Not So Narrow After All: Study Shows Most Medicare Advantage Plans Offer Broad Provider Networks

Screen Shot 2019-06-19 at 11.57.41 AM

The explosive growth of Medicare Advantage (MA) plans in recent years has sparked concerns in some quarters that so-called narrow provider networks may be restricting access to care for some Medicare enrollees.

Narrow networks emerged a decade or so ago and generally refer to provider panels that limit participation to physicians and hospitals willing to meet specific quality benchmarks, while accepting lower reimbursement in anticipation of greater patient volume.

The idea of more closely linking quality and cost is a key concept at the heart of value-based care. However, the implicit trade-off of narrow networks has always been that consumers would have fewer options to choose from when selecting a doctor.

But now a surprising new study supported by the Commonwealth Fund is belaying the notion that most – or even many – MA plans rely on narrow networks. According to the report, plans with narrow networks represent a very small and diminishing percentage of all MA plans. That said, the number of people enrolled in plans with narrow networks remains disproportionately high relative to the number of plans offering them. But that ratio is falling, too.   

Commonwealth researchers used Medicare Part D claims data from 2011 to 2015 to determine how MA primary care physician networks have evolved over time. Here’s what they learned:

  • MA plans with narrow networks dropped from 2.7 percent of all MA offerings in 2011 to 1.8 percent of the total in 2015. In contrast, broad network MA plans increased from 80.1 percent of the total to 82.5 percent over the same period.
  • MA enrollment has steadily shifted from narrow to broad networks, with enrollment in broad network products rising from 54.1 percent in 2011 to 63.9 percent in 2015.
  • Narrow network products are more prevalent in areas with large populations, greater household incomes and higher physician-to-patient ratios. Researchers suggested it may be easier to exclude doctors in urban areas, given that these areas tend to have greater numbers of practicing doctors compared to rural communities.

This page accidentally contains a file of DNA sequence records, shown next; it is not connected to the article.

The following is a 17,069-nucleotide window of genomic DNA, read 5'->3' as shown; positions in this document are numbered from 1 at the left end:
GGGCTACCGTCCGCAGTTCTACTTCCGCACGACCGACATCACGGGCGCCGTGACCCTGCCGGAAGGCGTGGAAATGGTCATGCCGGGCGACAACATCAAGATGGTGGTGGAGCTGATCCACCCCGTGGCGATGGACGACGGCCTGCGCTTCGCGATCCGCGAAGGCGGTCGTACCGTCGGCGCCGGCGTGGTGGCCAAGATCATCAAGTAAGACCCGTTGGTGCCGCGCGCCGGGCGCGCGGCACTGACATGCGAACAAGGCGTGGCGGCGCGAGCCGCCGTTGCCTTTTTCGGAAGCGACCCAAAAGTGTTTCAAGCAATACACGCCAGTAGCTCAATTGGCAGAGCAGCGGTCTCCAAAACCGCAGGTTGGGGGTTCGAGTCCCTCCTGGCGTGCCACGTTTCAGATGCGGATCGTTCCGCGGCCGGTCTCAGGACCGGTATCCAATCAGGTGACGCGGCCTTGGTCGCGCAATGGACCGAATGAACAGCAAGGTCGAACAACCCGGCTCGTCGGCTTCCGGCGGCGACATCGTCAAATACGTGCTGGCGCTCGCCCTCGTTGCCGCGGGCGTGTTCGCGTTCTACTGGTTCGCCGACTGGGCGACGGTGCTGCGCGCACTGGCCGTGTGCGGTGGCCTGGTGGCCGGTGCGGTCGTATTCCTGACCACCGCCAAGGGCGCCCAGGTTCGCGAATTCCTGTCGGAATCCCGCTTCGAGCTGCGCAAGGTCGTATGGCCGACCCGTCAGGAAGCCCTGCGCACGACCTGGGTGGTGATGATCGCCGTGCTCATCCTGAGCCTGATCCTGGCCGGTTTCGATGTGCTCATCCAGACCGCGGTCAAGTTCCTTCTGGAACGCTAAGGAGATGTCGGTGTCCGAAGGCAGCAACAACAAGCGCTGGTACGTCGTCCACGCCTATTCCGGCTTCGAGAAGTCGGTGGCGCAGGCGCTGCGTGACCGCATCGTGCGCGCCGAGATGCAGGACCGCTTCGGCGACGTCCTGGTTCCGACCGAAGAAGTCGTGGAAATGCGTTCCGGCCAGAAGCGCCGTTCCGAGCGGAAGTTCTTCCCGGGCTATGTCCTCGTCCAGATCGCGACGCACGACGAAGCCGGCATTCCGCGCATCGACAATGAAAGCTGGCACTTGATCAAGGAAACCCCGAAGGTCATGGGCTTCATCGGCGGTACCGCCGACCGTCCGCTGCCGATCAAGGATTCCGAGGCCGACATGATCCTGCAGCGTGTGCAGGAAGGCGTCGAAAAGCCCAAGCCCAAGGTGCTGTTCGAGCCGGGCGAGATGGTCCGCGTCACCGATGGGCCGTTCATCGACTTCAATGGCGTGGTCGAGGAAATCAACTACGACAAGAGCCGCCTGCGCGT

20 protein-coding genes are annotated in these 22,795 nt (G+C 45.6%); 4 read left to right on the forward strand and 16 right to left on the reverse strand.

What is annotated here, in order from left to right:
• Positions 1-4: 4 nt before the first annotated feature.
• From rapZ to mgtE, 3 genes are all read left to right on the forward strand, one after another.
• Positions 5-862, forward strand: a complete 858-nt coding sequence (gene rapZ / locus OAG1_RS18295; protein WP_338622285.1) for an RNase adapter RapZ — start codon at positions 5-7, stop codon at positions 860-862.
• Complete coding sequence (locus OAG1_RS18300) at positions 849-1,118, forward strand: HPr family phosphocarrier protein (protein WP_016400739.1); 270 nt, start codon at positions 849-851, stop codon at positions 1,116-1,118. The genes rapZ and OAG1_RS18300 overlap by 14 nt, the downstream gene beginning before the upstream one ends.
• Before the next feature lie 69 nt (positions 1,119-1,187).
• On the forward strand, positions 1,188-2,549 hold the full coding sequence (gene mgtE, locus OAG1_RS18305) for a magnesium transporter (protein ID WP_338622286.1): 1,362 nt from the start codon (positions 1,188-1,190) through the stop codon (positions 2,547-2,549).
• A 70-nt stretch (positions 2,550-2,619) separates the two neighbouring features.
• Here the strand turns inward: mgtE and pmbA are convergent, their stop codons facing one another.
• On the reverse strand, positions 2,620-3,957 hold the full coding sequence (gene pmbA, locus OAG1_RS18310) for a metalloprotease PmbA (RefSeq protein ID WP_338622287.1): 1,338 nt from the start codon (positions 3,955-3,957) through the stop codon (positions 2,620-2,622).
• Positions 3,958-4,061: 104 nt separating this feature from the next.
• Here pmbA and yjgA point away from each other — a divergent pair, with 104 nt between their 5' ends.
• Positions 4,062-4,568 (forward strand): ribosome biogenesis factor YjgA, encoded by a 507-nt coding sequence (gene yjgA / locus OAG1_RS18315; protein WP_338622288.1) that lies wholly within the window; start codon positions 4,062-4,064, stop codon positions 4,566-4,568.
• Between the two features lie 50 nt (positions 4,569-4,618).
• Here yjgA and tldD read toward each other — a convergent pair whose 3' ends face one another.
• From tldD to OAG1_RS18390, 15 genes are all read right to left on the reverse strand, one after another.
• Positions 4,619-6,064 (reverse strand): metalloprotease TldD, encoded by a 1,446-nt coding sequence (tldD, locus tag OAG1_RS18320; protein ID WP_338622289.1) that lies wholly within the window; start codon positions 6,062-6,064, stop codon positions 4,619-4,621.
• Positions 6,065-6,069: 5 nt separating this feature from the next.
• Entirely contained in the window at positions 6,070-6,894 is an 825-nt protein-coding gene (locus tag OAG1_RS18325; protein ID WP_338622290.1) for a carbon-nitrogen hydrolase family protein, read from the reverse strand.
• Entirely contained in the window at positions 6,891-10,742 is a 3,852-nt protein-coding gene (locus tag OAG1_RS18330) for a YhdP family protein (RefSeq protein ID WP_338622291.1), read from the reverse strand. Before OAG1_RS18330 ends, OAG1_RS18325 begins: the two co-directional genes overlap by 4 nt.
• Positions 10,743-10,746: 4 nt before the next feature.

• Health maintenance organization (HMO) plans tend to have narrower networks than point-of-service (POS) or preferred provider organization (PPO) plans.
  • Narrow network products are more common in less-concentrated MA markets.

Based on the data, the researchers concluded that fears that narrow networks are restricting access to primary care “may be unfounded.” The report noted that using claims-based data to measure provider networks likely offers a more accurate picture of network composition than a reliance on provider directories.

“Claims-based networks capture where beneficiaries actually receive care; provider directories, which are created by plans, do not account for the fact that some providers may not be accepting patients,” the researchers wrote.

The bottom line, according to researchers: “Despite concerns that the provider networks of Medicare Advantage plans are becoming increasingly restrictive and impeding beneficiaries from getting the care they need, the share of plans with broad primary care networks has increased over time, while the share of those with narrow networks has decreased.”

More market insights about Medicare Advantage plan enrollment trends can be found here.

Share This Story